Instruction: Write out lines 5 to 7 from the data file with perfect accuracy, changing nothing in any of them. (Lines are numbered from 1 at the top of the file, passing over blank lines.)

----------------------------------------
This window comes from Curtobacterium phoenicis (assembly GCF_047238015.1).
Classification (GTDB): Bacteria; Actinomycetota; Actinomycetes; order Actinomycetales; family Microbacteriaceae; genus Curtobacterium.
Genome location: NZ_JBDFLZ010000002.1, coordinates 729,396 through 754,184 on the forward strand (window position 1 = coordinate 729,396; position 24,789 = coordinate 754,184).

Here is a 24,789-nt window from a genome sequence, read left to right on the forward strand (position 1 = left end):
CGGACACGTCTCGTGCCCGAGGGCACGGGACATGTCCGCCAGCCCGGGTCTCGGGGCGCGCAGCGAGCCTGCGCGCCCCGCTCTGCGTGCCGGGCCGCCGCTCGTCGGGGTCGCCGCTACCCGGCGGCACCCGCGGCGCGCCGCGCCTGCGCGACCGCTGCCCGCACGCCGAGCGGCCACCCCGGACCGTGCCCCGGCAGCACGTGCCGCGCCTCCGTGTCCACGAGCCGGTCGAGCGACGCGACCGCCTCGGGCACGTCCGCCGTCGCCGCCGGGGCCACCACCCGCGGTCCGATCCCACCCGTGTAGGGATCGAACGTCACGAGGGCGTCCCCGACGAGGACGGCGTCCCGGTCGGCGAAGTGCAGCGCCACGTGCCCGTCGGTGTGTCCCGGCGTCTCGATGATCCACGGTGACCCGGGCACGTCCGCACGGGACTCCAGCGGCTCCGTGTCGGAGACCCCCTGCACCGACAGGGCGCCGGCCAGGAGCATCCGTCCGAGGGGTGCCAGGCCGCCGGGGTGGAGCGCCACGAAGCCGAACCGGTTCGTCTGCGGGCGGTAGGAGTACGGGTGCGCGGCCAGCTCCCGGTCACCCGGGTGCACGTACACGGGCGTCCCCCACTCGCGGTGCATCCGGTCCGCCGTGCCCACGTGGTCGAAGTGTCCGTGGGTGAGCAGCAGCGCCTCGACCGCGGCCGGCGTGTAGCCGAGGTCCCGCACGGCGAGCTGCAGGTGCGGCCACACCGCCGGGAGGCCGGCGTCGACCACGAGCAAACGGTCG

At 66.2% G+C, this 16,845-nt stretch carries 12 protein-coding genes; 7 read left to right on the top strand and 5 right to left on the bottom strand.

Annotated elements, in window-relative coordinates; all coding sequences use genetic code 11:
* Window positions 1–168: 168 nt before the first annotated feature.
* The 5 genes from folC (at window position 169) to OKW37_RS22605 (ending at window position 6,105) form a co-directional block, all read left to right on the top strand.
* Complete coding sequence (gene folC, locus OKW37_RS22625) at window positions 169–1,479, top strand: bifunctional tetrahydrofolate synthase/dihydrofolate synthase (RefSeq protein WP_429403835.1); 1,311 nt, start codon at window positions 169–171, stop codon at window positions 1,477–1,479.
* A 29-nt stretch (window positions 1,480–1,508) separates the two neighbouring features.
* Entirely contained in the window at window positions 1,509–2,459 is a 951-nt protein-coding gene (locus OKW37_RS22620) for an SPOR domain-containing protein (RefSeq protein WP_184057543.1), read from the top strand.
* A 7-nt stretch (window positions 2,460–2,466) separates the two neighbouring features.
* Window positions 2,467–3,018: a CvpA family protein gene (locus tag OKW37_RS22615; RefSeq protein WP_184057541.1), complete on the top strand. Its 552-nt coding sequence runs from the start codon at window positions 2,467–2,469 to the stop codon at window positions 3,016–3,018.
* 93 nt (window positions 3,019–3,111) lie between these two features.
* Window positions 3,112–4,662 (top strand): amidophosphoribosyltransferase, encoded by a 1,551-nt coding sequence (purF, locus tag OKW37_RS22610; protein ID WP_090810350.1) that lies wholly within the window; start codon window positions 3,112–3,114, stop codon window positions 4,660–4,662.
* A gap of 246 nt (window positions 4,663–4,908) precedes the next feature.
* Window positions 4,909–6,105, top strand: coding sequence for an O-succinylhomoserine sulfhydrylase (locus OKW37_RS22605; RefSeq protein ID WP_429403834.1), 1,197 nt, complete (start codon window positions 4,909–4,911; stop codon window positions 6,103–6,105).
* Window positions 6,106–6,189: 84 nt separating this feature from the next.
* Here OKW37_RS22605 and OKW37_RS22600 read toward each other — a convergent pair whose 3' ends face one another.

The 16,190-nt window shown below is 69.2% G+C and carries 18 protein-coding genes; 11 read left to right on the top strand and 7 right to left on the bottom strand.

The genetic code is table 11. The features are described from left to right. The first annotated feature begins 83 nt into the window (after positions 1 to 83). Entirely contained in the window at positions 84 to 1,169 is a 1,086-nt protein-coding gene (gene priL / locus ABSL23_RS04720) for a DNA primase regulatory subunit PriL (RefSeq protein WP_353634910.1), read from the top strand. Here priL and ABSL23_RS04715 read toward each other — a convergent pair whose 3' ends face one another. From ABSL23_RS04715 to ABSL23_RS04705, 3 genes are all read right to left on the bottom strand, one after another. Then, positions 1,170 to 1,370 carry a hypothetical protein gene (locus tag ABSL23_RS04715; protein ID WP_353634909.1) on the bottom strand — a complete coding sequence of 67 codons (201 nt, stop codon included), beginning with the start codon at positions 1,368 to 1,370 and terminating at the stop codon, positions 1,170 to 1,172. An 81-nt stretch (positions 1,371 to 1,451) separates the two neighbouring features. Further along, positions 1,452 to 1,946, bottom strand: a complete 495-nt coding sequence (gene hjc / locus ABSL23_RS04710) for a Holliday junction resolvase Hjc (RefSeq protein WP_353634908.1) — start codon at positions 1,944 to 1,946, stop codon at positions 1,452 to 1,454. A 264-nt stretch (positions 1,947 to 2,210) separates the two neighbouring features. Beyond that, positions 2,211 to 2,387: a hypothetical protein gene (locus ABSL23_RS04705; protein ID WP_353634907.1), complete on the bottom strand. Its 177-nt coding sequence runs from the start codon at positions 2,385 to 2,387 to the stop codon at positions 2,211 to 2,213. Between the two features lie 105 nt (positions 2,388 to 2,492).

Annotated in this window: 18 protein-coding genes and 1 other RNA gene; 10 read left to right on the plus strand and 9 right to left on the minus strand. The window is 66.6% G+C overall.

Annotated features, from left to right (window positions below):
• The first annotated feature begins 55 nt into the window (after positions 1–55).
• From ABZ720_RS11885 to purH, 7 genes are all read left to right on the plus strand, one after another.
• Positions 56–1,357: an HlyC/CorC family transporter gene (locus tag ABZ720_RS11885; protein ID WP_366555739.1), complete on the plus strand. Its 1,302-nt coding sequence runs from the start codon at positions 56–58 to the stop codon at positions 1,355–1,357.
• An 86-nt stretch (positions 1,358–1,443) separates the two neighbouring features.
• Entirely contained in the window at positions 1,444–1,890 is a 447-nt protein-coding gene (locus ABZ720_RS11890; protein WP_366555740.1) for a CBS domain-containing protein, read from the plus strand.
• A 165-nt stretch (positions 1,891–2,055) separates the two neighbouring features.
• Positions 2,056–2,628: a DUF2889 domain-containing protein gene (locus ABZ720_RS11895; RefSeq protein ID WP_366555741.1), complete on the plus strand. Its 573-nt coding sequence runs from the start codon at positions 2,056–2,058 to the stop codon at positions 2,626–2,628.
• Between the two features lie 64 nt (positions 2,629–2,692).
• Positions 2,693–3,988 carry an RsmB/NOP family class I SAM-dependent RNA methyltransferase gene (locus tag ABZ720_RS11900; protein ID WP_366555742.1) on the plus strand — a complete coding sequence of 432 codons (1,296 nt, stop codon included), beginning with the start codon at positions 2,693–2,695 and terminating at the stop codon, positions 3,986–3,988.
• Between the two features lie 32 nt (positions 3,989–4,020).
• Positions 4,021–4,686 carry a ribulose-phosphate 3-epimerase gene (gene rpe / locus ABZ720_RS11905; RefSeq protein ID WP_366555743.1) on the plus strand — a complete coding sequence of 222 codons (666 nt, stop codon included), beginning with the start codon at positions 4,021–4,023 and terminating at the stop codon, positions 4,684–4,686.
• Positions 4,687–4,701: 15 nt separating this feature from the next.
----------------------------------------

CGGACACGTCTCGTGCCCGAGGGCACGGGACATGTCCGCCAGCCCGGGTCTCGGGGCGCGCAGCGAGCCTGCGCGCCCCGCTCTGCGTGCCGGGCCGCCGCTCGTCGGGGTCGCCGCTACCCGGCGGCACCCGCGGCGCGCCGCGCCTGCGCGACCGCTGCCCGCACGCCGAGCGGCCACCCCGGACCGTGCCCCGGCAGCACGTGCCGCGCCTCCGTGTCCACGAGCCGGTCGAGCGACGCGACCGCCTCGGGCACGTCCGCCGTCGCCGCCGGGGCCACCACCCGCGGTCCGATCCCACCCGTGTAGGGATCGAACGTCACGAGGGCGTCCCCGACGAGGACGGCGTCCCGGTCGGCGAAGTGCAGCGCCACGTGCCCGTCGGTGTGTCCCGGCGTCTCGATGATCCACGGTGACCCGGGCACGTCCGCACGGGACTCCAGCGGCTCCGTGTCGGAGACCCCCTGCACCGACAGGGCGCCGGCCAGGAGCATCCGTCCGAGGGGTGCCAGGCCGCCGGGGTGGAGCGCCACGAAGCCGAACCGGTTCGTCTGCGGGCGGTAGGAGTACGGGTGCGCGGCCAGCTCCCGGTCACCCGGGTGCACGTACACGGGCGTCCCCCACTCGCGGTGCATCCGGTCCGCCGTGCCCACGTGGTCGAAGTGTCCGTGGGTGAGCAGCAGCGCCTCGACCGCGGCCGGCGTGTAGCCGAGGTCCCGCACGGCGAGCTGCAGGTGCGGCCACACCGCCGGGAGGCCGGCGTCGACCACGAGCAAACGGTCG

At 66.2% G+C, this 16,845-nt stretch carries 12 protein-coding genes; 7 read left to right on the top strand and 5 right to left on the bottom strand.

Annotated elements, in window-relative coordinates; all coding sequences use genetic code 11: